On Saturday, the vice president of Colombia reported that a landslide in an indigenous community in northwestern Colombia claimed the lives of at least 33 people, the majority of whom were children.
As they labored through the viscous mud, rescuers raced against the clock to discover survivors buried in the debris.
“I profoundly lament the loss of 33 lives in this tragedy; preliminary reports from the territory indicate that the majority of those killed were children,” Vice President Francia Marquez wrote on X, the former Twitter.
When Friday’s landslide struck a road connecting the cities of Medellin and Quibdo in the Choco department, authorities had previously estimated that twenty individuals were injured and twenty were killed.
“Every available assistance is being dispatched to Choco in light of this tragic event,” stated President Gustavo Petro on social media on Friday.
Authorities in Medellin reported that forensic examiners had identified three of the seventeen bodies that had been transported there as of early Saturday morning. The names of none were disclosed.
Rescue personnel and firefighters had difficulty accessing the most severely affected region due to multiple road closures; one official informed AFP that a request had been made for helicopter assistance.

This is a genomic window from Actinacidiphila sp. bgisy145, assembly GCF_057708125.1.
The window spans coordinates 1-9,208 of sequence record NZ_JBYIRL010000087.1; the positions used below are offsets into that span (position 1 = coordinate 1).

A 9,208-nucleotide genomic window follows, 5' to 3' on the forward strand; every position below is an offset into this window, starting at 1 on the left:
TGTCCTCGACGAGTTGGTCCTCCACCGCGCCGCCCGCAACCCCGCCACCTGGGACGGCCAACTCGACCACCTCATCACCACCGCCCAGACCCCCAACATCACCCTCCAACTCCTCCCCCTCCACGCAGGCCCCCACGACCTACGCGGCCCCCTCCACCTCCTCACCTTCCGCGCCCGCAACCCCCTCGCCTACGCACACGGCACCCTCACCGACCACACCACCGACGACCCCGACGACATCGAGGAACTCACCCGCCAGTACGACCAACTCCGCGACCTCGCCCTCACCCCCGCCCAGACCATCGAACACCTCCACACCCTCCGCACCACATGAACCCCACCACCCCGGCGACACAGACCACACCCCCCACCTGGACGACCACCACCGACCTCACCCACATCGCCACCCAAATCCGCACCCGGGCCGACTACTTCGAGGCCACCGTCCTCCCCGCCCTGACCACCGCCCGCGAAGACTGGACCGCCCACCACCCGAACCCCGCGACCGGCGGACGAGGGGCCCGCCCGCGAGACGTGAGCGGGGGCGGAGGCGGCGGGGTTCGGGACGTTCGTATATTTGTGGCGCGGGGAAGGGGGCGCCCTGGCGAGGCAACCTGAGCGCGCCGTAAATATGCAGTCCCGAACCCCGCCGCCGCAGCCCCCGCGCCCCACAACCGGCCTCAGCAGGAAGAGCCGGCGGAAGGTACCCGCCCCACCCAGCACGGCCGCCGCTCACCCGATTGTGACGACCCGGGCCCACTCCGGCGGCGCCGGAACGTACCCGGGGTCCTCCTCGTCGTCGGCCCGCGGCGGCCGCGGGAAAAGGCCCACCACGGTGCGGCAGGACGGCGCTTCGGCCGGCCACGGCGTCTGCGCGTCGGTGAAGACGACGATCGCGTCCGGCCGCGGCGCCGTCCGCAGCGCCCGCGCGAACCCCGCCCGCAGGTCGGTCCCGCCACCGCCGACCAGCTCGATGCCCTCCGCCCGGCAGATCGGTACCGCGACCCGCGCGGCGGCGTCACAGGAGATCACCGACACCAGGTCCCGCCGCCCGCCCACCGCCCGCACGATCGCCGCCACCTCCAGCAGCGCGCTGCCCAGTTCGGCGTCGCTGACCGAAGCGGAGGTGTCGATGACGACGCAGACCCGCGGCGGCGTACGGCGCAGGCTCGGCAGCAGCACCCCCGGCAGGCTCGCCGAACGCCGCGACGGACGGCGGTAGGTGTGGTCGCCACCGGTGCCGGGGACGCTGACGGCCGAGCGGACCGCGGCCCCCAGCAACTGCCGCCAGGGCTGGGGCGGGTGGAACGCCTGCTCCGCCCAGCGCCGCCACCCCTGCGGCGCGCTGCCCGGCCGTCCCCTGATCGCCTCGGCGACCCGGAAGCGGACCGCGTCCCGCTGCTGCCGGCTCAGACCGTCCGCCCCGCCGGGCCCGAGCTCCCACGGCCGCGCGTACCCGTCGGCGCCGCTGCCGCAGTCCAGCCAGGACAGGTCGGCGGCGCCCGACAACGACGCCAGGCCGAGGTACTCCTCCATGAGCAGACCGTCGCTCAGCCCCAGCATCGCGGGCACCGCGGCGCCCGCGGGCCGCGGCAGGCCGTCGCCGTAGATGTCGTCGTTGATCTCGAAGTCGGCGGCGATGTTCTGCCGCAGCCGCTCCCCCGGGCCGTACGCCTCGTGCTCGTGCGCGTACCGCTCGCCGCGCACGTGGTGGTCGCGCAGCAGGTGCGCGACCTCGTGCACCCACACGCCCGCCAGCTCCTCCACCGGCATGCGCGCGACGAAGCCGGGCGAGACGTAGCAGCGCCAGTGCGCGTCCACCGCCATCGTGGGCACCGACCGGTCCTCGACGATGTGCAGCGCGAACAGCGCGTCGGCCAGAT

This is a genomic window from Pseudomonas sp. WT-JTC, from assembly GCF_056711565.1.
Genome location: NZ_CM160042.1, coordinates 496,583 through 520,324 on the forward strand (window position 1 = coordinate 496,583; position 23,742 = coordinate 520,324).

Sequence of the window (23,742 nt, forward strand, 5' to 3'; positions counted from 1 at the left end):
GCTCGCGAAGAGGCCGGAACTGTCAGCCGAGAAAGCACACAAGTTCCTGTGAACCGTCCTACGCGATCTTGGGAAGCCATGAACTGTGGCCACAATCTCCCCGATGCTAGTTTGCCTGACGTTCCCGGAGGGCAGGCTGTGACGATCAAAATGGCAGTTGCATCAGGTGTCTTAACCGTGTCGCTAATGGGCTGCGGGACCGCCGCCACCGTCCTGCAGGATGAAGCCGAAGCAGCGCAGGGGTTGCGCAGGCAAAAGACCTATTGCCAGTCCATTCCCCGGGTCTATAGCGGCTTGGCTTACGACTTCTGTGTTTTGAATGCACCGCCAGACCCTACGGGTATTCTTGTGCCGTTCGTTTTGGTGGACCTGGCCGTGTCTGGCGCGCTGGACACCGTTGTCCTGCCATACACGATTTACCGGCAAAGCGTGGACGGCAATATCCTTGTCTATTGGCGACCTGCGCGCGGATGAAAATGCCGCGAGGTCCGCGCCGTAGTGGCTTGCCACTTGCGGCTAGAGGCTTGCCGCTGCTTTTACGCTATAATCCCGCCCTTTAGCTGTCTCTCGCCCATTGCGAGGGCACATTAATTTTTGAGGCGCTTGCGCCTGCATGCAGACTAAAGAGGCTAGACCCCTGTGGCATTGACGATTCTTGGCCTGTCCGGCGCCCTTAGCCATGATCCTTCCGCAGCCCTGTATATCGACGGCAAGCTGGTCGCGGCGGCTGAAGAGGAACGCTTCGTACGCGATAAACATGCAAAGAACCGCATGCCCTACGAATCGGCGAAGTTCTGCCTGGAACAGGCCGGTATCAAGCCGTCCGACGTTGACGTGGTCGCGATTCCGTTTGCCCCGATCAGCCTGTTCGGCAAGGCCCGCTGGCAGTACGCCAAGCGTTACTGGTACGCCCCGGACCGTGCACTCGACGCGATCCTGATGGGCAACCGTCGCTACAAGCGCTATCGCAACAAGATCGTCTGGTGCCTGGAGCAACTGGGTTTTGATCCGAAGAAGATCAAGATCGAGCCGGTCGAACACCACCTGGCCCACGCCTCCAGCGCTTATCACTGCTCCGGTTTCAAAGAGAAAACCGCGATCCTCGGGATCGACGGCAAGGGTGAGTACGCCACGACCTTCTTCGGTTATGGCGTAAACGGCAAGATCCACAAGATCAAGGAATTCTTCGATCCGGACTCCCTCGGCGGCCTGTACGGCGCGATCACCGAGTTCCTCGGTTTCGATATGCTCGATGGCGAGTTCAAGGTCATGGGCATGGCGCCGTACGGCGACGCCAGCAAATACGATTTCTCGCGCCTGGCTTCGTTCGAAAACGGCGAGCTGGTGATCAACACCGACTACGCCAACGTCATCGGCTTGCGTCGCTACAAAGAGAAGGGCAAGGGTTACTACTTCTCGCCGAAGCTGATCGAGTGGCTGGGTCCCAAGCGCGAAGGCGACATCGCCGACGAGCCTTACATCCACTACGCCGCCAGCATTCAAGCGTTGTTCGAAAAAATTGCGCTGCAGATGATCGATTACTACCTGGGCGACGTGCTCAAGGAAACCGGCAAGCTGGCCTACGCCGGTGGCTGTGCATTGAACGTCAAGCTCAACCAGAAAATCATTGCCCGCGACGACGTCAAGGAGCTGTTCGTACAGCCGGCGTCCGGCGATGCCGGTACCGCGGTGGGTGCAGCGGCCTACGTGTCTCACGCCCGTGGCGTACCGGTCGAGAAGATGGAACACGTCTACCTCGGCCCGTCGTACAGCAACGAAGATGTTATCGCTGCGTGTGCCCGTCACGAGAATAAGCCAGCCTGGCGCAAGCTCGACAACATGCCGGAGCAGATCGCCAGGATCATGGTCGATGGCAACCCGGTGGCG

“On the Quibdo-Medellin road, we have been collaborating with emergency and relief organizations since last night,” the police stated. “We utilized our entire force to rescue and assist those who were impacted.”
An additional fifty soldiers were dispatched to provide aid; army-released photographs depicted men drenched in dirt as they traversed swampy terrain.
A vast tropical forest situated on the Pacific Ocean in Choco, the location of the landslide occurred after over twenty-four hours of intense rainfall.
Many travelers, whose vehicles were obstructed by an earlier landslide on Friday, abandoned their vehicles and sought refuge in a home near the municipality of Carmen de Atrato, according to a local official who spoke to AFP.
“However, they were buried beneath an avalanche,” the official said under the condition of anonymity.
Television networks and social media platforms disseminated images depicting a segment of a mountain rupturing into flames and crashing onto a line of vehicles, accompanied by audible screams.
At least 27 people were murdered in December 2022 when a landslide in the same region of Colombia ensnared individuals in buses and other vehicles.
Amidst widespread arid conditions throughout Colombia, the Institute of Hydrology, Meteorology and Environmental Studies has issued a warning regarding the potential for intense precipitation in the Amazon and various departments that share a border with the Pacific.